Today a hilarious article was published by Brazilian newspaper Folha de São Paulo. The article is called Pardon Anything, by actor and writer Gregorio Duvivier, who is one of the creators of the very popular comic YouTube channel Porta dos Fundos.
The article mixes Portuguese and (bad) English to give you tips for your visit to Brazil.
What got my attention is that it brings popular Brazilian expressions that sound hilarious in English, but really are a part of everyday social life in Brazil.
These are expressions that you will hear from Brazilian friends anywhere in the world.
In this post, I show you these expressions and their translation, and will explain when we use each one.
1. Desculpa qualquer coisa
The title of the article is the literal translation of “desculpa qualquer coisa”: “Pardon anything”.
Saying “Desculpa qualquer coisa” is like saying: “Forgive me if I have said anything wrong, have done anything that may have bothered you, or if I was in any way inconvenient”.
You can hear this expression in many different situations, usually when people are saying good bye. For example, when a Brazilian guest is leaving your home after a party or after spending a few days visiting you from out of town, s/he can say:
- “Obrigada por tudo e desculpa qualquer coisa” = Thanks for everything and sorry if I have somehow been an inconvenience or done anything wrong.
2. Não repara a bagunça
Literally this means: Don’t observe the mess.
The expression can also come as:
- Desculpa a bagunça = Forgive the mess
This is a way to apologize for anything that may be less than completely clean and tidy in your home. We usually say that when we have guests visiting us at home. You may hear this even if the house looks perfectly tidy.
3. A casa é sua
Literal translation: The house is yours.
This is equivalent to: Make yourself at home.
4. Fica à vontade
The expression can also come as:
- Fique à vontade.
This is the equivalent to: Make yourself comfortable, make yourself at home.
5. Qualquer coisa, é só gritar
Translation: If you need anything, all you have to do is shout.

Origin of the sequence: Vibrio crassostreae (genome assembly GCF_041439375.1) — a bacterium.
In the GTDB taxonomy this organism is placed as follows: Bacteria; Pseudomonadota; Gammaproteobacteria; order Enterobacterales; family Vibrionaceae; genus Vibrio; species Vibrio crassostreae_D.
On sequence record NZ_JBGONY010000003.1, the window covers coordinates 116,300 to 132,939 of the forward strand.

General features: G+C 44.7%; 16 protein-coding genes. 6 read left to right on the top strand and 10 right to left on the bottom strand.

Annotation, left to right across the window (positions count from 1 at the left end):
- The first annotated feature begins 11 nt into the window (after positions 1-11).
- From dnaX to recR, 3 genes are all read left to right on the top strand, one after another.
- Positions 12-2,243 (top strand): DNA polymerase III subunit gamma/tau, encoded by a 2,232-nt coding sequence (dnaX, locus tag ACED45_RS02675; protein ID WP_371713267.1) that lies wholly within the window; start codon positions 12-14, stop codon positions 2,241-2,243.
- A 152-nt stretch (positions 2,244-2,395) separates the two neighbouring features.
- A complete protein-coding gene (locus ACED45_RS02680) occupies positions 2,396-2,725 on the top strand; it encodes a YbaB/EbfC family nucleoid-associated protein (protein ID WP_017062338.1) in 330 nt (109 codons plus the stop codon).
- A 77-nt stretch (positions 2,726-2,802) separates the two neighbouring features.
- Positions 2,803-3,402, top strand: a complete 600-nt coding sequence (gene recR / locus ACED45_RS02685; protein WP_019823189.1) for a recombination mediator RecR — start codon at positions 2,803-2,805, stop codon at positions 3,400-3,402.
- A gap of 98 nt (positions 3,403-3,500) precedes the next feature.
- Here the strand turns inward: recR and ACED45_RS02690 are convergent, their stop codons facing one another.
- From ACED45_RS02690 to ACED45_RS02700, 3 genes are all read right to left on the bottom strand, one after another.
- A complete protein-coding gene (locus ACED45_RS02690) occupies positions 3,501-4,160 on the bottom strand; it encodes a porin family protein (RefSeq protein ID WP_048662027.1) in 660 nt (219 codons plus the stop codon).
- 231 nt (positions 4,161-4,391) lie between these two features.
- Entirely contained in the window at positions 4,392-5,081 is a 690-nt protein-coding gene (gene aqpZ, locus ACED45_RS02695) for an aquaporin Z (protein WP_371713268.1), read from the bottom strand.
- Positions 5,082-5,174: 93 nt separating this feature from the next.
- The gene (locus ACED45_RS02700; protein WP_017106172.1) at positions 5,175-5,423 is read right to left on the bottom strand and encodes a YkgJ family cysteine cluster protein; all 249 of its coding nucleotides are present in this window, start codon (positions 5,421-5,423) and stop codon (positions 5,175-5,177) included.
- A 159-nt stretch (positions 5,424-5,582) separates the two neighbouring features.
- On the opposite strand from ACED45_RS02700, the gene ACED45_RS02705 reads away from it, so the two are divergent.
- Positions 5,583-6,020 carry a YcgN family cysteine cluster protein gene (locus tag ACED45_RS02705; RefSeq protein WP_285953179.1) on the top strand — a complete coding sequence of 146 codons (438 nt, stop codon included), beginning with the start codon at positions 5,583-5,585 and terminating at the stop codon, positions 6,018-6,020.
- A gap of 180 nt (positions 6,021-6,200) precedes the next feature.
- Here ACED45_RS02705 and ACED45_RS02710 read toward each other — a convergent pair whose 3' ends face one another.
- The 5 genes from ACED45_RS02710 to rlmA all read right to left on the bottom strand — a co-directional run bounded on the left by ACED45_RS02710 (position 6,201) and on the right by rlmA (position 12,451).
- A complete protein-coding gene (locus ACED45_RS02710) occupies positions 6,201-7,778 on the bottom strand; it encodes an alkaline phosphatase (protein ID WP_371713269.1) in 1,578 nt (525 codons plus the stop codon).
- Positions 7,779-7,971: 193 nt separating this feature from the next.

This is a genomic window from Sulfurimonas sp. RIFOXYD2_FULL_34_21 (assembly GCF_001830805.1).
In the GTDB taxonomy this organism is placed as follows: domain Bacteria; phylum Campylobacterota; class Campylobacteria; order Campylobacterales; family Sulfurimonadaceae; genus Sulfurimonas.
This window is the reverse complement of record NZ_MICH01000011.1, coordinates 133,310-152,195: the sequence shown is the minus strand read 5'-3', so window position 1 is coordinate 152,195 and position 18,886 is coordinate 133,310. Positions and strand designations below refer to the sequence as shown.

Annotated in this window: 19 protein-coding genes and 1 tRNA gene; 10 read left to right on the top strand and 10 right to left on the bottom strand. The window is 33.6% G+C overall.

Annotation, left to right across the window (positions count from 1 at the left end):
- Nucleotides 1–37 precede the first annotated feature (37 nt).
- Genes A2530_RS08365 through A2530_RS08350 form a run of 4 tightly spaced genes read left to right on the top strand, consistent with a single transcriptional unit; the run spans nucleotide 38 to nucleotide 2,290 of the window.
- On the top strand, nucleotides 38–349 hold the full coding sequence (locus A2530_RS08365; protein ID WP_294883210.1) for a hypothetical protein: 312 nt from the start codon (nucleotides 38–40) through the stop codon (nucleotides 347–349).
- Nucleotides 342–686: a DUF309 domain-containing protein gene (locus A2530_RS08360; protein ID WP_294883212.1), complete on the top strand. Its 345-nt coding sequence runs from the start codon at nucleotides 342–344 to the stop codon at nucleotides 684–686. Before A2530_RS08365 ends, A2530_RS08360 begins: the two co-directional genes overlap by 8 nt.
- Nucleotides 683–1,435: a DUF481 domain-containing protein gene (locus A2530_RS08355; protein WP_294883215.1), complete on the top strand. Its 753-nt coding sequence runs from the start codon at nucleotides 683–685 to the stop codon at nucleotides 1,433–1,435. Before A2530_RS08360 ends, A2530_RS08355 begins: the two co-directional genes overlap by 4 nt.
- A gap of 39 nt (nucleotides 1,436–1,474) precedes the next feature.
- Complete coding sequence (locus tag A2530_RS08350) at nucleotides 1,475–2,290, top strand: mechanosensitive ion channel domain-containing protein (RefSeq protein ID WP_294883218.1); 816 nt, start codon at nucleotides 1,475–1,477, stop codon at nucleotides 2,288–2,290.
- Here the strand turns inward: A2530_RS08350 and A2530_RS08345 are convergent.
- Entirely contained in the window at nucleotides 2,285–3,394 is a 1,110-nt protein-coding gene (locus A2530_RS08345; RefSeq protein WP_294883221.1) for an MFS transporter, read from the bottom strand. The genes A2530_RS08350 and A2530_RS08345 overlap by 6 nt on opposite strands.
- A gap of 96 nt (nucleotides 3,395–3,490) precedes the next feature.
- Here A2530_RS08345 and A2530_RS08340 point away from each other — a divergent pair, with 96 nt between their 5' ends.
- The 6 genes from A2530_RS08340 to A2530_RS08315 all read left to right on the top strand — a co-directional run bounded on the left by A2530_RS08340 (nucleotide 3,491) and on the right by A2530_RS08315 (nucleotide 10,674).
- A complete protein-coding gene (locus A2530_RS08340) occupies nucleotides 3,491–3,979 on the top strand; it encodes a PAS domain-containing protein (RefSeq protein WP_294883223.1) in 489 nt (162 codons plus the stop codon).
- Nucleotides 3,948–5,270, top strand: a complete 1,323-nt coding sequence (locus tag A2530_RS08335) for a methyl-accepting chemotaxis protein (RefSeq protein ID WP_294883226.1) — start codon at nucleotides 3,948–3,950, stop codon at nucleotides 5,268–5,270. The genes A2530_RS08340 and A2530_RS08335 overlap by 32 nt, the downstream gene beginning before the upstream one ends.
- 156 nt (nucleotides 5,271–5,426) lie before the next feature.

What it means: Let me know if you need anything.
6. Fica tranquilo
Literal translation: Keep calm.
What it means: Don’t worry.
Much has been written about this expression and the cultural misunderstandings that it can cause. Here is a tip: Saying “fica tranquilo” does not necessarily mean that things are under control.
7. É melhor esperar sentado
Literal translation: It is better to have a sit while you wait.
What it means: This is probably going to take a long time, if it is even going to ever get done. So if you want to wait, you might as well find a comfortable seat, otherwise you will be standing up for a very long time.
Of course we don’t really mean you should sit down. When we say this, we are usually complaining about a long wait. Depending on the context, we might be implying that you will not get what you want or need.
8. Volte sempre
Literal translation: Come back always.
What it means: It has been a pleasure, come back to visit often. You will hear this when you are leaving someone’s home or work place.
9. Vá com Deus
Literal translation: Go with God.
What it means: The person is wishing you safe travels.
10. Faço questão
Literal translation: I insist.
This is a very common expression when we are eating out and want to treat you and pay the bill. If you try to share the expenses, your Brazilian friend will say “Faço questão“, meaning that he insists on paying.
How to greet Brazilians: A kiss or a handshake?
The article mentions that in Brazil we give two beijinhos. This is a reference to how we greet friends and acquaintances by giving one kiss on each cheek.
- Beijo = kiss
- Beijinhos = little kisses
In Brazil we don’t really kiss the other person’s face. We touch cheek to cheek and blow the kisses in the air. We always go to our left side first, that is, we take our right cheek to the other person’s right cheek.
In São Paulo they only give one kiss.
In Rio, it is usuall 2 kisses.
In Minas Gerais, they give three kisses alternating cheeks. And single people often say that the third kiss is to help find marriage. We say: “3 pra casar”.
Please notice that man do not kiss man; they shake hands. The kisses are between two women or a man and a woman.
At work, you usually shake hands when you first meet someone no matter what gender the other person is.
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